Click here for Bryan Smith's 2006 list of Top Prospects and here for 2005.
By Bryan Smith, Special to SI.com
Few players are as highly valued within an organization as its prospects. For the fourth consecutive year, I will rank the top 75 prospects in baseball (and honorable mentions), beginning with Nos. 75-61 and counting down the next five weekdays.
For the purposes of this list, a prospect is a player who played predominantly in the minor leagues last season or was drafted in the 2006 June draft. A player loses eligibility for this list once he surpasses 50 innings pitched or 130 at-bats in the major leagues. Players are judged based on what scouting and statistical reports claim on their potential. Each prospect is presented below with his 2007 baseball age and 2006 statistics.
The Giants pushed Sanchez hard in 2006 following a big season the previous year in Low-A, and Sanchez responded with big showings in starting and relief roles. He looked sharp during a call-up in late May, not allowing a hit in his first eight major league appearances, spanning 7.1 innings. Sanchez has three good offerings, and despite his success in relief, the power southpaw has the early lead on San Francisco's fifth starter spot.
74. Jaime Garcia, 20, LH SP, St. Louis Cardinals 2006 Stats (A-/A+): 3.37 ERA, 151H/155IP, 131K/34BB
A scouting story of yesteryear, the Cardinals swiped Garcia in the 22nd round of the 2005 draft thanks to a scout who remembered his curveball from the Mexican junior national team. A good athlete, Garcia saw a rise in velocity once he stopped hitting, and now has significant life on a low-90s fastball. Between both levels he pitched at and winter league ball, Garcia had a 2.85 groundball-to-flyball ratio in 2006. Strikeouts and groundballs from a southpaw are a sure-fire predictor of future success in my book.
73. Travis Buck, 23, LF, Oakland Athletics 2006 Stats (A+/AA): .320/.385/.521, 11SB in 338 AB
Sooner or later, the word "projection" can no longer follow power. In Buck's case, power has been foretold for years, but the doubles have yet to turn into home runs. At least not at Arizona State with aluminum bats nor during Buck's first full professional season. Oakland is still holding out hope, but we can begin to accept Buck for what he is: a pure doubles hitter who should be drawing comparisons to the Mark Grace subset of players.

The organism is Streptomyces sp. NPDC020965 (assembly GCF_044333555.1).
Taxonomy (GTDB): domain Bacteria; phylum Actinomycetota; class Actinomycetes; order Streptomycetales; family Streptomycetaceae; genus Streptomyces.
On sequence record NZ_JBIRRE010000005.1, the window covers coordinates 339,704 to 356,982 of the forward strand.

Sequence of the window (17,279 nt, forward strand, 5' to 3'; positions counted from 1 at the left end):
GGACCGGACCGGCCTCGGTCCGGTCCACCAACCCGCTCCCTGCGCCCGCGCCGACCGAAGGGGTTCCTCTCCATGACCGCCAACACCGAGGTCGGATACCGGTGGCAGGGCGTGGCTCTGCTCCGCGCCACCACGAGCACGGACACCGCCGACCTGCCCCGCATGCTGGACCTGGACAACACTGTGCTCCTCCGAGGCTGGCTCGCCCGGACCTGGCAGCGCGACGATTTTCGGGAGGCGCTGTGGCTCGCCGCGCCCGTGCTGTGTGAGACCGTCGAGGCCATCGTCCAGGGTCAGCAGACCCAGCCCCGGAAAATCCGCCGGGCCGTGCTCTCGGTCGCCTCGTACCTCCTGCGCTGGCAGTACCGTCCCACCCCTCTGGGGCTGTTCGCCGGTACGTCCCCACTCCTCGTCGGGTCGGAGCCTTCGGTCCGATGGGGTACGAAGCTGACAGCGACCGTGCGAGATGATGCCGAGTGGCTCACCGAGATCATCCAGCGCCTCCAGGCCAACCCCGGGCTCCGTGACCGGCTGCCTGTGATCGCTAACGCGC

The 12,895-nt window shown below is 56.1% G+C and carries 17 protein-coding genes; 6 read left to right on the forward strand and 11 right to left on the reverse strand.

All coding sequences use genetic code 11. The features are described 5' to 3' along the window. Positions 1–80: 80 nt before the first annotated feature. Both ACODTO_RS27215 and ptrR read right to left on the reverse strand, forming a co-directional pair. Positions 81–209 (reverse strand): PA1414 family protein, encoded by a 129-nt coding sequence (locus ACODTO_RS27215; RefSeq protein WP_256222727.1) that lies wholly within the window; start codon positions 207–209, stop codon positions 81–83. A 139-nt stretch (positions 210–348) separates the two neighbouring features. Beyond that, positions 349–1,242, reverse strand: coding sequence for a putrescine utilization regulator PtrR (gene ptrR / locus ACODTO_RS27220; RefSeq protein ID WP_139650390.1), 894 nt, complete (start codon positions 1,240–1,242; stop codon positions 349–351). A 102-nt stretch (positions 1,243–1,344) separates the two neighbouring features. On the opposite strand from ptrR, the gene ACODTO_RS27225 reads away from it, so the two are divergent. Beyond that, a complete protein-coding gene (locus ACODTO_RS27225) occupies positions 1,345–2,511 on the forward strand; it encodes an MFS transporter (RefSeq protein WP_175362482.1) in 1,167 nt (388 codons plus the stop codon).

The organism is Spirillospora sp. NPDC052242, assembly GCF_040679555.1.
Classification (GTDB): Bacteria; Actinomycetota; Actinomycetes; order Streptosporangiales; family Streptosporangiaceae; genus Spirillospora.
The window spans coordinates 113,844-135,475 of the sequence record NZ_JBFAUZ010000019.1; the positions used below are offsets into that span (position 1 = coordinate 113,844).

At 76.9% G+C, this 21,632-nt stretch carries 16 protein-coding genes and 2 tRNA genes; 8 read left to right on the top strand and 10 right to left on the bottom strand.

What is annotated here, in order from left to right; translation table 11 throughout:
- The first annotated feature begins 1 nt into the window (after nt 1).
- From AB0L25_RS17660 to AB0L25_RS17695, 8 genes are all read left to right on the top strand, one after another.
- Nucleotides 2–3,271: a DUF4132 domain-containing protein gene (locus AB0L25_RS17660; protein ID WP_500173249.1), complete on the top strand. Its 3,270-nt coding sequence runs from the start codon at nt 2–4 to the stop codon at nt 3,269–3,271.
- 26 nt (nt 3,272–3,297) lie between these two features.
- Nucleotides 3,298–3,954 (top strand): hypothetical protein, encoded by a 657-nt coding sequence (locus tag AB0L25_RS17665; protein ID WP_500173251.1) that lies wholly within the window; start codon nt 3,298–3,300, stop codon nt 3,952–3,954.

72. Jeff Clement, 23, C, Seattle Mariners 2006 Stats (AA/AAA): .263/.334/.382, 0 SB in 304 AB
Most organizations believe in rehabilitation after injury, building a player back to where he had been by getting him acclimated in lower levels. However, when Clement returned from a knee problem that cost him a month of his season, the aggressive Mariners pushed their first-round pick to Class AAA. Clement had merely been competent, not a star, in the Texas League, so it came as little surprise when he then struggled in Tacoma. More concerning, however, was Clement's late-season abandonment of patience, coupled with a .189 showing in the newly-formed Hawaiian Winter League.
The influence pitchers have on balls in play is a Sabermetric topic still being debated, so it's hard to assign the degree luck played on Perkins' successful season. According to The Hardball Times, the average major-league pitcher allows home runs on 11 percent of flyballs (hits and outs) he allows. Perkins was surely well below this figure in the Eastern League, allowing just 11 home runs (none in his final nine starts) while garnering 146 flyball outs. Perkins has good stuff, solid command, and Twin Cities pedigree, but the southpaw could be in line for some regression in 2007.
Erbe is a classic case of a teenage starter in the full-season minor leagues for the first time. For the previous four years, Erbe had been on a spring high school baseball season, a season starting in February or March and ending in May or June. Rarely are teenage pitchers prepared for the grueling, full-season 25-30 start schedule. While the Orioles did a magnificent job of keeping Erbe's workload down, his numbers still suffered during his last 10 starts. His control faded, and over his final 35 innings, Erbe had a 4.67 ERA.